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Theory and Decision

, Volume 61, Issue 3, pp 277–303 | Cite as

Demons, Deceivers And Liars: Newcomb’s Malin Génie

  • Peter SlezakEmail author
Article

Abstract

A fully adequate solution to Newcomb’s Problem (Nozick 1969) should reveal the source of its extraordinary elusiveness and persistent intractability. Recently, a few accounts have independently sought to meet this criterion of adequacy by exposing the underlying source of the problem’s profound puzzlement. Thus, Sorensen (1987), Slezak (1998), Priest (2002) and Maitzen and Wilson (2003) share the ‘no box’ view according to which the very idea that there is a right choice is misconceived since the problem is ill-formed or incoherent in some way. Among proponents of this view, Richard Jeffrey (2004) recently declared that he renounces his earlier position that accepted Newcomb problems as genuine decision problems. Significantly, Jeffrey suggests that “Newcomb problems are like Escher’s famous staircase on which an unbroken ascent takes you back where you started” (Jeffrey (2004; 113)). Jeffrey’s analogy is apt for a puzzle whose specific logical features can be precisely articulated. Along the lines of these related approaches, I propose to improve and clarify them by providing such a deeper analysis that elucidates their essential, related insights.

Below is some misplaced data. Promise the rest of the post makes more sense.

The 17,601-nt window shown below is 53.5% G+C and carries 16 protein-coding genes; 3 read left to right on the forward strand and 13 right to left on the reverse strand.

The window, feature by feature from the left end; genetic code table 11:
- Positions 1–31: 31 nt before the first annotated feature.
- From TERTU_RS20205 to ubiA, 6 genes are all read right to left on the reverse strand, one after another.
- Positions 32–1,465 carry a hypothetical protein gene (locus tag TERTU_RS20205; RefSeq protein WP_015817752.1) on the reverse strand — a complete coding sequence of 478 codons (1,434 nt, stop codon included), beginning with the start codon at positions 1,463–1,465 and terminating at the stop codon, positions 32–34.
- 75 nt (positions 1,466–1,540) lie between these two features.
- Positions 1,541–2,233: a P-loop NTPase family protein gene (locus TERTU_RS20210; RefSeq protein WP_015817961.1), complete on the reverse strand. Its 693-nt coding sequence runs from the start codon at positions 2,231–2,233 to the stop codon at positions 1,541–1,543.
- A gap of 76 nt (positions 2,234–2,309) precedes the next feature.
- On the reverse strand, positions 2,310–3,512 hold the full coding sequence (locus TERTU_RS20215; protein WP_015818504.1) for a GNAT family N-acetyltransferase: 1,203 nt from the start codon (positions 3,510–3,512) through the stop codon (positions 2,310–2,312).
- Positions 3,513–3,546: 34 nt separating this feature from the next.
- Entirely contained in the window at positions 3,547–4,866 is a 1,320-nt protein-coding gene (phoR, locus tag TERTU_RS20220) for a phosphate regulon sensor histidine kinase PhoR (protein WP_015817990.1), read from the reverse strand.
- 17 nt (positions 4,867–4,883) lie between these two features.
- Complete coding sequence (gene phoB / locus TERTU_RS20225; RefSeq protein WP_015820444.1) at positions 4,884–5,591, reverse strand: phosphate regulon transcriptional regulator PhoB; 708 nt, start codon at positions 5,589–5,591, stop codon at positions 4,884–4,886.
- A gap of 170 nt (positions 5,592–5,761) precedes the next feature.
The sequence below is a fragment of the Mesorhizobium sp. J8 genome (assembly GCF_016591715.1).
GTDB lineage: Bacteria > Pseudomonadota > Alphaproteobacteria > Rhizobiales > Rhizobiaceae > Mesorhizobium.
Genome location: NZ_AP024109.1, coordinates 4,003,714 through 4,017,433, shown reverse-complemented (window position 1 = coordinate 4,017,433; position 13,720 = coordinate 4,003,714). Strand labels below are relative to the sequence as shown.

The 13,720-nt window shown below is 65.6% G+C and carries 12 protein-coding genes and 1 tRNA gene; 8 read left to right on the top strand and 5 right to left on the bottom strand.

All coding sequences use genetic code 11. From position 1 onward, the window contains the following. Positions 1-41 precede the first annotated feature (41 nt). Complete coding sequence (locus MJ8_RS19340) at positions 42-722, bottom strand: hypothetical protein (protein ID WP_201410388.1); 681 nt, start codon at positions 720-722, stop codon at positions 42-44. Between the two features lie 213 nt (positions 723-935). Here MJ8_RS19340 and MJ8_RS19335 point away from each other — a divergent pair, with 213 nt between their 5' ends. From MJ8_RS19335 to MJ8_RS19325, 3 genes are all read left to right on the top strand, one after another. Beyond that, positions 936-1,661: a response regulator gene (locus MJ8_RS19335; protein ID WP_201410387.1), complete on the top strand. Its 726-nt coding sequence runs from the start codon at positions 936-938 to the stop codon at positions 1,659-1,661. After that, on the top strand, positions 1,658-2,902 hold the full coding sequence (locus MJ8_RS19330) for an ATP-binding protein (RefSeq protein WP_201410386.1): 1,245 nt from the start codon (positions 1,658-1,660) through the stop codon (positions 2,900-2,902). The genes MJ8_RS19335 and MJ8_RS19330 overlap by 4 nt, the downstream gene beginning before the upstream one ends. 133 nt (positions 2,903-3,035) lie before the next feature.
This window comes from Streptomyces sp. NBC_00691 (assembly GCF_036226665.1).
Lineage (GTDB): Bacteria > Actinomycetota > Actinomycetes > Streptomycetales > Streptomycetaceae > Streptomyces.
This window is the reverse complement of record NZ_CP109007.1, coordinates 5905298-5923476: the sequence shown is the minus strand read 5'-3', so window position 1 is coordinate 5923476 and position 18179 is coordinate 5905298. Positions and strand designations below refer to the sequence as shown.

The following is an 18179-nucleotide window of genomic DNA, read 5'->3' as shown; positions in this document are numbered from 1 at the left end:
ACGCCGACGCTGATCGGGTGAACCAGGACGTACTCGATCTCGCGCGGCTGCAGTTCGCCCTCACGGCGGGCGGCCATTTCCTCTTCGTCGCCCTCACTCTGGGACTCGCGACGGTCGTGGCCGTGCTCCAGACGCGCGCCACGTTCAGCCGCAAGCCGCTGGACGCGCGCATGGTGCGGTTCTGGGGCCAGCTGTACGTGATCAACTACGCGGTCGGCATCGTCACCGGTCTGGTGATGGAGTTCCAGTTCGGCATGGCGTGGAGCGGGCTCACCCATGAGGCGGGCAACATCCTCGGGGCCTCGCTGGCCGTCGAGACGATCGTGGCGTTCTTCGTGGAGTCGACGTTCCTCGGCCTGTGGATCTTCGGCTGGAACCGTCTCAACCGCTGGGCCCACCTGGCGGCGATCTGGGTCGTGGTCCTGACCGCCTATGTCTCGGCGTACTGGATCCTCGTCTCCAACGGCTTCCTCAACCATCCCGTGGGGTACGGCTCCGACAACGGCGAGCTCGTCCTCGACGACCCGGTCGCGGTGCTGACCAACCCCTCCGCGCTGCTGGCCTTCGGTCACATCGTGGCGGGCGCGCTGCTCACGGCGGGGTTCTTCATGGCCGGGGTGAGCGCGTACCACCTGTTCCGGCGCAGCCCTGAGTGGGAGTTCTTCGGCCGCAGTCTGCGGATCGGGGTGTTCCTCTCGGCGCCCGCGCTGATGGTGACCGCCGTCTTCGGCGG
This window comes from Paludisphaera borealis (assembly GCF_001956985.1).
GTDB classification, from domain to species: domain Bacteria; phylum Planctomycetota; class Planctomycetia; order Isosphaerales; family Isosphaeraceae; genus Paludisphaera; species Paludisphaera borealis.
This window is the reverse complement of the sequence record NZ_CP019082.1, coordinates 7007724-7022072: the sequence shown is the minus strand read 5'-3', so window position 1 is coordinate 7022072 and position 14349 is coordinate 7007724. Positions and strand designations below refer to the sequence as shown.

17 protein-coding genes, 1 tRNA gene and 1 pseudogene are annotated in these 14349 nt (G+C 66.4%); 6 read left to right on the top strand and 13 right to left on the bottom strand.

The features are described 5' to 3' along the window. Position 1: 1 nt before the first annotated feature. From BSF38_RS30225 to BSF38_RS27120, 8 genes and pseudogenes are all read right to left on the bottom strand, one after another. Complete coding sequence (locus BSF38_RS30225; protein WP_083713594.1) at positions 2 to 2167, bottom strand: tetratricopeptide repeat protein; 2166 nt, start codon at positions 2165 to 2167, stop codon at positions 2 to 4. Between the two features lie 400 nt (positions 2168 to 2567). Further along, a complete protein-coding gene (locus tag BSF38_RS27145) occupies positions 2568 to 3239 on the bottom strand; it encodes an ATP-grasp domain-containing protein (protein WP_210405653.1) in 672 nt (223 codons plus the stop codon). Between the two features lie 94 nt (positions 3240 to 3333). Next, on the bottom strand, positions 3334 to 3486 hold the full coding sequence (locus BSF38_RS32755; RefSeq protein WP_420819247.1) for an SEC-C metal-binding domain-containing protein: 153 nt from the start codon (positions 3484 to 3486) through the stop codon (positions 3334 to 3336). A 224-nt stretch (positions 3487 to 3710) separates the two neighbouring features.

Keywords

Descartes’s demon decision theory Newcomb’s problem paradoxes of self-reference 

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Copyright information

© Springer 2006

Authors and Affiliations

  1. 1.School of History & Philosophy of ScienceUniversity of New South WalesKensington, SydneyAustralia

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